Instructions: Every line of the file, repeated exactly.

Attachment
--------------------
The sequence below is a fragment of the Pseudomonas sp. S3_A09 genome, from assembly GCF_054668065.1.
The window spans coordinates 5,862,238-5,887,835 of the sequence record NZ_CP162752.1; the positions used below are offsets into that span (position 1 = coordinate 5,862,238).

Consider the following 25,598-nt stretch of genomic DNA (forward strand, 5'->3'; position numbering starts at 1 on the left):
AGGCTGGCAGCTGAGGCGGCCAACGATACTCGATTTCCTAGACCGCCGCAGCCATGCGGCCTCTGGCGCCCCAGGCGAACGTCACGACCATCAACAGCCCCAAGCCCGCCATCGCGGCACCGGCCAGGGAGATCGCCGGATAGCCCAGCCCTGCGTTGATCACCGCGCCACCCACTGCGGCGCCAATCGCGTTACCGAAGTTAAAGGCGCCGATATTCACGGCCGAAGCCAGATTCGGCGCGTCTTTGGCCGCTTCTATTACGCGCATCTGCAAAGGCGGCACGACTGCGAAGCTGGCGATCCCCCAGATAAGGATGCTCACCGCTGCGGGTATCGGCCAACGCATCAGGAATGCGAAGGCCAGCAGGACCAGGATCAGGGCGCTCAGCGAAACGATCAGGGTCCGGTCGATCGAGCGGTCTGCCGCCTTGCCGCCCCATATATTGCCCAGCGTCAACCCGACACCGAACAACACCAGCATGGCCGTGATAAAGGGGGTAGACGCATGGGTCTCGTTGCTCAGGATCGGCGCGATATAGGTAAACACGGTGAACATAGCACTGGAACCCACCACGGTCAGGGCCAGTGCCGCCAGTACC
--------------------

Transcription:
The sequence below is a fragment of the Pseudomonas sp. S3_A09 genome, from assembly GCF_054668065.1.
The window spans coordinates 5,862,238-5,887,835 of the sequence record NZ_CP162752.1; the positions used below are offsets into that span (position 1 = coordinate 5,862,238).

Consider the following 25,598-nt stretch of genomic DNA (forward strand, 5'->3'; position numbering starts at 1 on the left):
AGGCTGGCAGCTGAGGCGGCCAACGATACTCGATTTCCTAGACCGCCGCAGCCATGCGGCCTCTGGCGCCCCAGGCGAACGTCACGACCATCAACAGCCCCAAGCCCGCCATCGCGGCACCGGCCAGGGAGATCGCCGGATAGCCCAGCCCTGCGTTGATCACCGCGCCACCCACTGCGGCGCCAATCGCGTTACCGAAGTTAAAGGCGCCGATATTCACGGCCGAAGCCAGATTCGGCGCGTCTTTGGCCGCTTCTATTACGCGCATCTGCAAAGGCGGCACGACTGCGAAGCTGGCGATCCCCCAGATAAGGATGCTCACCGCTGCGGGTATCGGCCAACGCATCAGGAATGCGAAGGCCAGCAGGACCAGGATCAGGGCGCTCAGCGAAACGATCAGGGTCCGGTCGATCGAGCGGTCTGCCGCCTTGCCGCCCCATATATTGCCCAGCGTCAACCCGACACCGAACAACACCAGCATGGCCGTGATAAAGGGGGTAGACGCATGGGTCTCGTTGCTCAGGATCGGCGCGATATAGGTAAACACGGTGAACATAGCACTGGAACCCACCACGGTCAGGGCCAGTGCCGCCAGTACC